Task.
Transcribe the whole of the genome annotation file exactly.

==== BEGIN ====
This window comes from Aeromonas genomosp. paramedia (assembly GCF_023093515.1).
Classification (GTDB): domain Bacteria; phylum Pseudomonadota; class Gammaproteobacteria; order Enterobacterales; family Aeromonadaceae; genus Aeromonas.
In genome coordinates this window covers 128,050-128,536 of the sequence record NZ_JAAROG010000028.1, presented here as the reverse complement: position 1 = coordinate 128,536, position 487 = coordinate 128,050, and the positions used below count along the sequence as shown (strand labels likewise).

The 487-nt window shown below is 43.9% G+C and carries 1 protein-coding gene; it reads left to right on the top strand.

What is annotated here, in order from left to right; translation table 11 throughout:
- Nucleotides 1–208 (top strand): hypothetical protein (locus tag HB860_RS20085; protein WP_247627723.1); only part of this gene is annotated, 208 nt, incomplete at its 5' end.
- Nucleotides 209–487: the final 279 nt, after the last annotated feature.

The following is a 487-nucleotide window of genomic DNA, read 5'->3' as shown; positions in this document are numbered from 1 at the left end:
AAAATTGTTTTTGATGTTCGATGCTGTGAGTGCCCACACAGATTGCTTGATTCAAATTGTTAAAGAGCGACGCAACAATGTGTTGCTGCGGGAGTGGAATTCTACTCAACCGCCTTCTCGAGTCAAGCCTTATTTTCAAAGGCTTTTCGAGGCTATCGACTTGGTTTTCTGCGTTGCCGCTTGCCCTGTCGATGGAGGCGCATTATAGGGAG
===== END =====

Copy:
This window comes from Aeromonas genomosp. paramedia (assembly GCF_023093515.1).
Classification (GTDB): domain Bacteria; phylum Pseudomonadota; class Gammaproteobacteria; order Enterobacterales; family Aeromonadaceae; genus Aeromonas.
In genome coordinates this window covers 128,050-128,536 of the sequence record NZ_JAAROG010000028.1, presented here as the reverse complement: position 1 = coordinate 128,536, position 487 = coordinate 128,050, and the positions used below count along the sequence as shown (strand labels likewise).

The 487-nt window shown below is 43.9% G+C and carries 1 protein-coding gene; it reads left to right on the top strand.

What is annotated here, in order from left to right; translation table 11 throughout:
- Nucleotides 1–208 (top strand): hypothetical protein (locus tag HB860_RS20085; protein WP_247627723.1); only part of this gene is annotated, 208 nt, incomplete at its 5' end.
- Nucleotides 209–487: the final 279 nt, after the last annotated feature.

The following is a 487-nucleotide window of genomic DNA, read 5'->3' as shown; positions in this document are numbered from 1 at the left end:
AAAATTGTTTTTGATGTTCGATGCTGTGAGTGCCCACACAGATTGCTTGATTCAAATTGTTAAAGAGCGACGCAACAATGTGTTGCTGCGGGAGTGGAATTCTACTCAACCGCCTTCTCGAGTCAAGCCTTATTTTCAAAGGCTTTTCGAGGCTATCGACTTGGTTTTCTGCGTTGCCGCTTGCCCTGTCGATGGAGGCGCATTATAGGGAG